ECO372 Fiscal Policy Paper Team B.doc
ECO372 Fiscal Policy Paper Team B.doc PRG211
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Date Created: 11/11/15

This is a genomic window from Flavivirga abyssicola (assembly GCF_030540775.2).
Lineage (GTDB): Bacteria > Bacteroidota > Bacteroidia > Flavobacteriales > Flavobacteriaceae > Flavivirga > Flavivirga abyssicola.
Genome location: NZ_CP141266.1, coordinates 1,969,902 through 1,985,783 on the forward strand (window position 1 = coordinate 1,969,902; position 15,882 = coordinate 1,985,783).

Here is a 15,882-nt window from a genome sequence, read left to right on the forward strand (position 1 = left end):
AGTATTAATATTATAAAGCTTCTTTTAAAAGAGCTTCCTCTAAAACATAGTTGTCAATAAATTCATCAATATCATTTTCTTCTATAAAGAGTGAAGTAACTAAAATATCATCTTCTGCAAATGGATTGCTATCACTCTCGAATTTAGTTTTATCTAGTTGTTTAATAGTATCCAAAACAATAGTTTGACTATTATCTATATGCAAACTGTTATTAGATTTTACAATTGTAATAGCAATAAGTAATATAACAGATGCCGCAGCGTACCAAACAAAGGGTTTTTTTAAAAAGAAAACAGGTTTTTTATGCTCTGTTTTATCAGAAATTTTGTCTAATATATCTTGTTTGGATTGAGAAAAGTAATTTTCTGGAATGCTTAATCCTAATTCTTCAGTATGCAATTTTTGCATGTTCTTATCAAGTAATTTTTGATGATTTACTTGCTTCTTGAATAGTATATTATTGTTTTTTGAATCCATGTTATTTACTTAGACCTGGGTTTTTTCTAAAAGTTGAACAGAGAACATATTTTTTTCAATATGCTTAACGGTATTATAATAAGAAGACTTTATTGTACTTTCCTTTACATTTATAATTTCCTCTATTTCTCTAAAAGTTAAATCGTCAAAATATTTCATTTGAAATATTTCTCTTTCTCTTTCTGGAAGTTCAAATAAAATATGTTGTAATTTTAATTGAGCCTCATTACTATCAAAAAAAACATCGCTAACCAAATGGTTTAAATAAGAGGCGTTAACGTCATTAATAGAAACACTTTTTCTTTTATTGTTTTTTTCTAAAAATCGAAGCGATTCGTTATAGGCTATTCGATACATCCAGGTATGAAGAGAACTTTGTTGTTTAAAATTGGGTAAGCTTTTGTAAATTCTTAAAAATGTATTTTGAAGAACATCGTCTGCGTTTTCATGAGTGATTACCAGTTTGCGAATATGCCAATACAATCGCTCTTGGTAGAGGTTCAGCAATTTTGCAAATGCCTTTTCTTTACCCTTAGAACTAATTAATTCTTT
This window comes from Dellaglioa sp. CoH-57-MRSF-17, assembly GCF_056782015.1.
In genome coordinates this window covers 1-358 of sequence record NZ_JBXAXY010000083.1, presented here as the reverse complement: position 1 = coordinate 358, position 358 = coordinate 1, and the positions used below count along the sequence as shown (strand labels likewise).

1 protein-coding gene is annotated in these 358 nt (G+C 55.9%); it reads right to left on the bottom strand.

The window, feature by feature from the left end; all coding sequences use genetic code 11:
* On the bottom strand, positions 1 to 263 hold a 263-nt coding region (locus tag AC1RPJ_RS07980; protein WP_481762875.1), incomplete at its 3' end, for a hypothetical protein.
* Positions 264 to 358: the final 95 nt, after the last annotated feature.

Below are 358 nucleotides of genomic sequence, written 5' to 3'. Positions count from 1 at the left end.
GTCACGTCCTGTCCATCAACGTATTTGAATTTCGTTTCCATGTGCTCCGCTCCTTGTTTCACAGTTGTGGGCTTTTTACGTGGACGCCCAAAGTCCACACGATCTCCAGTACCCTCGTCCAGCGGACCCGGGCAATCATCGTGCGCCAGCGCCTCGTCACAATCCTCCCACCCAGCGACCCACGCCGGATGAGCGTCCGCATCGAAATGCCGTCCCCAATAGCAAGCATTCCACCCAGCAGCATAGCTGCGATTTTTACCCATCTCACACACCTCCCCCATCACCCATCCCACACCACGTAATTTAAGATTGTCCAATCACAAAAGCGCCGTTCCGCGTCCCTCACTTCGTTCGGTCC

Fiscal Policy Paper 1 Fiscal Policy Paper Sandra D. Burnette, and Manuel Munoz ECO/372 June 16, 2014 Dr. Gibran Rezavi Fiscal Policy Paper 2 Fiscal Policy Paper In this paper, Team B will discuss how and why the US’s deficit has an effect on future Social Security and Medicare users, and taxpayers. The team will also discuss how and why a surplus in the US’s budget has an effect on future Social Security and Medicare users, and taxpayers. Finally in this paper, Team B will discuss how and why the US’s debt has an effect on future Social Security and Medicare users, and taxpayers. The US’s deficit is the amount by which the US federal government’s spending exceeds its revenues on an annual basis. The federal government’s revenue comes mostly from taxes. According to Williams (2011), 9 percent of the federal government’s revenue in 2010 came from taxes. Since 1950, income tax in the US has been the largest contributor to federal revenue. In order to decrease or eliminate the deficit annually, federal revenue must increase revenue. In order to increase revenue, the federal government implements policies for higher taxes. The effect the federal deficit has on taxpayers is that the larger the deficit, the higher taxes are increased because taxes make up a majority of federal income. A surplus in the US would be opposite to its deficit. A surplus is the amount by which federal income exceeds its spending. According to Investopedia US (2014), since 1950 the federal government has seen a surplus only a few times. The most recent surplus occurred in the late nineties and was created by the Clinton administration. A surplus means increased federal revenue. In turn, the federal government does not implement higher taxes and may lower taxes during a surplus. The federal government may use its surplus to make purchases, pay its debt, or save it for the economy’s future. The effect a surplus has on taxpayers is no increase or decrease in taxes. The federal government would not need to increase its revenue with increased taxes because the federal government would not need to increase its revenue. Fiscal Policy Paper 3 The US debt is the federal government’s total amount of borrowings from organizations owning US debt securities, other businesses, other governments, and individuals. It is inclusive of the federal deficit. The more the debt increases, the more necessity for the federal government to increase taxes. An increase in taxes would result in an increase in federal revenue. Once federal revenue exceeds its spending, creating a surplus, the government can begin paying off some of its debt. A deficit in government budgets and spending throws everything off, especially in the future. The current debt is in the trillions of dollars and adding to it with social security and Medicare benefits the deficit surpasses the current debt over three times the amount. Considering the Federal Government is responsible for these programs, their ability to fund and regulate such programs is at risk. One big issue nobody took in consideration was people living much longer than anyone anticipated thus more money spent to help aid those individuals. An entire generation of baby boomers living 10 or more years past the age of retirement forces the government to use funds from current payers and jeopardizes an entire future generation. During the economic disaster back when the financial crisis took place, the United States government explored all sorts of possibilities to find financial stability and balance the economy. President Obama’s administration worked hard to devise a plan for the economy, but nowhere in his agenda mentions anything about programs such as social security and Medicare. Unless the economy stabilizes and our government can turn around the deficit and make it a surplus, chances are these issues are not going to be addressed in the near future, which is a danger to these programs. The Congressional Budget Office predicts that spending as a percentage of gross domestic product for entitlement programs such as Medicare and Social Security will grow much faster than defense. Defense spending will also grow, but at a far slower rate (Rubio, Fiscal Policy Paper 4 2013). Although this may not be entirely accurate, most economists agree these programs combined account for a large piece of spending because their structure is unsustainable. In conclusion, the Federal Government must not ignore the programs, which help the people who actually need it most and worked hard for many years to earn that privilege. Just as veterans earn their keep, so do hard working people who paid in for many years. Nobody wants to pay in a program who they know has no future and is in trouble. The next President will need to focus on these issues before they become a problem to our country and our economy. Fiscal Policy Paper 5 References Rubio, M. (2013). Medicare and Social Security not defense are driving debt, says Marco Rubio. Retrieved from http://www.politifact.com/florida/statements/2013/nov/22/marco rubio/medicareandsocialsecuritynotdefensearedrivi/ Investopedia US (2014). Budget Surplus. Retrieved July 13, 2014 from , IAC/InterActiveCorp Web site http://www.taxpolicycenter.org/briefing book/background/numbers/revenue.cfm Williams, R. (2011, September 13). The Numbers: What are the federal government’s sources of revenue?. Retrieved July 13, 2014 from , Urban Institute and Brookings Institution Web site: http://www.taxpolicycenter.org/briefing book/background/numbers/revenue.cfm
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